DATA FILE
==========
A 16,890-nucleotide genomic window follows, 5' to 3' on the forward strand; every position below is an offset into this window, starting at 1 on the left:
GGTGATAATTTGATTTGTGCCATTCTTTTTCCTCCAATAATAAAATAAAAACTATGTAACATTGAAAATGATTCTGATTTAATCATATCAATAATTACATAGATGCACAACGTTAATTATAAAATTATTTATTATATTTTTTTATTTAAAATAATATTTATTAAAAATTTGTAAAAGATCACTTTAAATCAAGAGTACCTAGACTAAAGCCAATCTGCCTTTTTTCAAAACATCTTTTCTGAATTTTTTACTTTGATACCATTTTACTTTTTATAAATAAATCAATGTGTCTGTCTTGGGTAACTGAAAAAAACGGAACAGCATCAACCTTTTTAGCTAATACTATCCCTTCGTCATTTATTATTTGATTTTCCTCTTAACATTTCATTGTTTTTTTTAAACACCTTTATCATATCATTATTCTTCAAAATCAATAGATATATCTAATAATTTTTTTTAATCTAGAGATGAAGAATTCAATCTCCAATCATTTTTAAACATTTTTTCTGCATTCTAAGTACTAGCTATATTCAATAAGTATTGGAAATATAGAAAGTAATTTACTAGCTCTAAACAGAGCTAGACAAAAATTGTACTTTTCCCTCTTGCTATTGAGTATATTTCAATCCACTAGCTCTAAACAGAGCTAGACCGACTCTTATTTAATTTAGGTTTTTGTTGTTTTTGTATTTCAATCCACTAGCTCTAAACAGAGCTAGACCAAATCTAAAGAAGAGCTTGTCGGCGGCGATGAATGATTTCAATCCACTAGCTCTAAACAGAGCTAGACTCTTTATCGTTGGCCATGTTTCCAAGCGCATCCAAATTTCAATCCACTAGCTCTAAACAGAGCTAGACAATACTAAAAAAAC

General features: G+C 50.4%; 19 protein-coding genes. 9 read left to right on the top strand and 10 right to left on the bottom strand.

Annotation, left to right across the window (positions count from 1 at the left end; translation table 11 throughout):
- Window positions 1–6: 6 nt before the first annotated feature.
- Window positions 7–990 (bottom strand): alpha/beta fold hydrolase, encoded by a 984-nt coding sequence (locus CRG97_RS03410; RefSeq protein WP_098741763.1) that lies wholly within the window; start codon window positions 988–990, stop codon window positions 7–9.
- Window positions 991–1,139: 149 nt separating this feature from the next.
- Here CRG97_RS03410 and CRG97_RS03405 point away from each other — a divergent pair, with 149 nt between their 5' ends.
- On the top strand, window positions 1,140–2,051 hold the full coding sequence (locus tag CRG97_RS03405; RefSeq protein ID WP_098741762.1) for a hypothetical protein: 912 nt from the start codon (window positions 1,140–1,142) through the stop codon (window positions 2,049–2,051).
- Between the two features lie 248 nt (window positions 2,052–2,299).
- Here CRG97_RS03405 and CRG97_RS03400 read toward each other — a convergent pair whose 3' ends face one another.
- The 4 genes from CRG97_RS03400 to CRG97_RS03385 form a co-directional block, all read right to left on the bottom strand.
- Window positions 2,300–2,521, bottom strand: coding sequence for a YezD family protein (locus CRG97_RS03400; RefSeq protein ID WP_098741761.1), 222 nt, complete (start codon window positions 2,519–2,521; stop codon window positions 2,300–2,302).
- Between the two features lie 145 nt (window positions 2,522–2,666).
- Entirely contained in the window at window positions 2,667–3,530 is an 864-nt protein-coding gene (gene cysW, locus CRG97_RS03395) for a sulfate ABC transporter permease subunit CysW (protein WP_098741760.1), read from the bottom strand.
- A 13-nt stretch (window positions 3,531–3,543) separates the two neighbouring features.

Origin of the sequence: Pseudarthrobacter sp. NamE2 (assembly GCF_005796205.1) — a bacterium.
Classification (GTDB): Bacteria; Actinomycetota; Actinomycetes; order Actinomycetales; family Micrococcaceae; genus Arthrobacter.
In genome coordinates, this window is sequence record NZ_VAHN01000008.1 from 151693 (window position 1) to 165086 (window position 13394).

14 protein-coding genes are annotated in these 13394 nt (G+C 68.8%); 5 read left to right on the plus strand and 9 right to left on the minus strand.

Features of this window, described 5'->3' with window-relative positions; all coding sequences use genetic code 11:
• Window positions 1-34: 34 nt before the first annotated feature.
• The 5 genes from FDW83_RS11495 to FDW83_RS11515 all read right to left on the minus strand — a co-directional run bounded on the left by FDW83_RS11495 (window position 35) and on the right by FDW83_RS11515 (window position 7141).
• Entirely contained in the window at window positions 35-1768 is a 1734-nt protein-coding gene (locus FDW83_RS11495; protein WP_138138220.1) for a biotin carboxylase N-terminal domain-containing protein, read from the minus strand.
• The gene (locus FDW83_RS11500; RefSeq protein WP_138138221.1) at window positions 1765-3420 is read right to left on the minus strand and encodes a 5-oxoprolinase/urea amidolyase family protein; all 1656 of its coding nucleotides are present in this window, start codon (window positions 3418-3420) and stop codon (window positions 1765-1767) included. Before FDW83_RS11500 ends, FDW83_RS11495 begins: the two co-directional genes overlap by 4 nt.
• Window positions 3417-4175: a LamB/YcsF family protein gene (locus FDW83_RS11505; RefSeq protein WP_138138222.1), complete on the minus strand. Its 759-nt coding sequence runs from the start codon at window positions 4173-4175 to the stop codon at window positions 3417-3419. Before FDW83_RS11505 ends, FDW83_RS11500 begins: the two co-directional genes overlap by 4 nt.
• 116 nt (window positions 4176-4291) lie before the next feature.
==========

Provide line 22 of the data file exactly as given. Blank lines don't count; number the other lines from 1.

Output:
• Window positions 1-34: 34 nt before the first annotated feature.